Fortunately, We Don’t Need Our Government for Climate Action, Clean Energy Growth

For nearly a quarter of a century the United States government has failed to pass legislation to mitigate human-caused climate change and to sign related international treaties such as the Kyoto Accord or the Paris Climate Agreement. The U.S. is no longer a world leader in addressing environmental crises in the 21st century as it was in the 20th century. The reasons for this failure of response by the U.S. government are:

  • climate change denial,
  • a massive flow of corporate money into our political process,
  • political polarization or party tribalism, 
  • and low passion or sense of urgency regarding climate change by voters.

These roadblocks to effective governmental implementation of climate change solutions took more than two decades to materialize and it may take an equal or greater amount of time before they are remedied.

Throughout the 20th century the U.S. was a world leader at solving environmental crises. From 1970 to 1972 President Nixon sighed the Clean Air Act, the National Environmental Protection Act, the Clean Water Act, and oversaw the creation of the Environmental Protection Agency. In 1988, during the presidency of Ronald Reagan, our nation led a global effort to ratify the Montreal Protocol to ban chemicals which were destroying the earth’s protective ozone layer. While Ronald Reagan was by no means an environmentalist, he didn’t oppose the Montreal Protocol by claiming ozone depletion was a hoax and denying the science. In 1990, President George H.W. Bush signed an amendment to the Clean Air Act which implemented a cap and trade system to limit sulfur dioxide pollution which was causing acid rain. 

Unfortunately the effectiveness of our federal government and the politics surrounding environmental issues have changed drastically over the past 25 years. The environment was not a partisan issue back then. In fact, republicans were often strong supporters of environmental legislation. Also, party tribalism wasn’t as powerful and corporate money, while certainly a factor, wasn’t so overwhelmingly powerful at that time.

 A once-in-a-generation opportunity to get climate change legislation passed occurred in 2009. In 2007, a U.S. Supreme Court 5 to 4 decision ruled that carbon dioxide was an air pollutant and needed to be regulated under the Clean Air Act. In 2009, both the House of Representatives and Senate were under democratic control. Finally, President Obama was very concerned about global warming. A weak carbon cap and trade bill died in the Senate. Due to a number of “blue dog” democrats sympathetic to the fossil fuel industry a greater than 60-seat democratic majority of senators is required to get such a bill passed. It could be many years or more until Congress and the Presidency is similarly aligned. Until then, a price on carbon emissions, levied either through a cap and trade system, tax or fee is impossible to enact by our federal government.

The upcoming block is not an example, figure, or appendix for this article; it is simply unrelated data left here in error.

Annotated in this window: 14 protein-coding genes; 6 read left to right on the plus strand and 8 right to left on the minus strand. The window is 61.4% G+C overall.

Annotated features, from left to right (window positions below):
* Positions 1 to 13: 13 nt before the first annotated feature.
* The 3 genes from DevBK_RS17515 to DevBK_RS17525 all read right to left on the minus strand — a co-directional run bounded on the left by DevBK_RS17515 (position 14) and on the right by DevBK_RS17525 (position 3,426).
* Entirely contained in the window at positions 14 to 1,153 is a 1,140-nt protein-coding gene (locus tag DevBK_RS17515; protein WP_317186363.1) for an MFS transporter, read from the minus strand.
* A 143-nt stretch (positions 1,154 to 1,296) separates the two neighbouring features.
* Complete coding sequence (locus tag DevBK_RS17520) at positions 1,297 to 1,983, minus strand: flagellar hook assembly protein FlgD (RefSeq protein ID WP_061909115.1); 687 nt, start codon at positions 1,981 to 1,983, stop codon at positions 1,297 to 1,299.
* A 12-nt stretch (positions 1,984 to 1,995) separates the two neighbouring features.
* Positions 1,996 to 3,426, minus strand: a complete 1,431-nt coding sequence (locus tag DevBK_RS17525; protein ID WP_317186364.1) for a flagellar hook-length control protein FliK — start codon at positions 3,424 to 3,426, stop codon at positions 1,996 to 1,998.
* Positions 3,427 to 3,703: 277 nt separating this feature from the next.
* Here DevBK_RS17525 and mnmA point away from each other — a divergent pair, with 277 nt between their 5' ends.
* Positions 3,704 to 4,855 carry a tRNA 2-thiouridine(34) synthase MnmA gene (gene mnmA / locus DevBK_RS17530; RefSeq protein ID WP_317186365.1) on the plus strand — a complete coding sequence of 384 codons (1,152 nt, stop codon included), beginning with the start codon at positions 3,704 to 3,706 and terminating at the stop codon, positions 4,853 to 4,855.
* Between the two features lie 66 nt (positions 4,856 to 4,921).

A price on carbon emissions would be the most effective method to expedite action by the private sector to reduce their emissions. When there is a great enough financial loss from polluting, cleaner energy sources have a greater economic advantage. Perhaps in the future that can happen. The impacts of human-caused climate change are becoming more obvious, expensive and devastating with each passing year. So, the burden of reducing GHG emissions must be accepted by the private sector with little federal government involvement.

In fact, hundreds of private U.S. companies are already stepping up to reduce their carbon emissions in the absence of federal government help. According to an April 25, 2017 New York Times article, “With Government in Retreat, Companies Step Up on Emissions,” nearly half of U.S. Fortune 500 biggest companies have set targets to reduce their carbon footprints. Nearly two dozen, including Google, Walmart and Bank of America have pledged to power their operations with 100% renewable energy. In addition, Proctor & Gamble has committed to reduce its greenhouse gas emissions by 30% by 2020, compared to 2010 levels. As renewables become cheaper to use over time, other companies will follow.

According to a 2017 U.S. EPA report, “Sources of Greenhouse Gas Emissions,” U.S. GHG emissions peaked about 2008 and decreased slightly to 2017 due largely from switching to more natural gas from coal for electric power generation, and numerous other factors. As more smart grid transmission lines are put in place and better batteries are developed to store electricity from wind and solar sources, basic economics will bring clean energy to the market place with or without government involvement.

There are other instances of private companies stepping in when the federal government is unable to  follow through. For example, for seven years NASA hasn’t been able to send astronauts into space. U.S. astronauts have hitched rides on Russian spacecraft. Starting in April 2019, two U.S. corporations, SpaceX and Boeing are going to start sending U.S. astronauts to the International Space Station. 

The potential certainly exists for the U.S. to solve its greenhouse gas pollution problem without government involvement!

Mel Tyree of Huntington is a retired geologist and an OVEC member.

Updated: Oct 1, 2018 — 3:15 pm

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Mel Tyree

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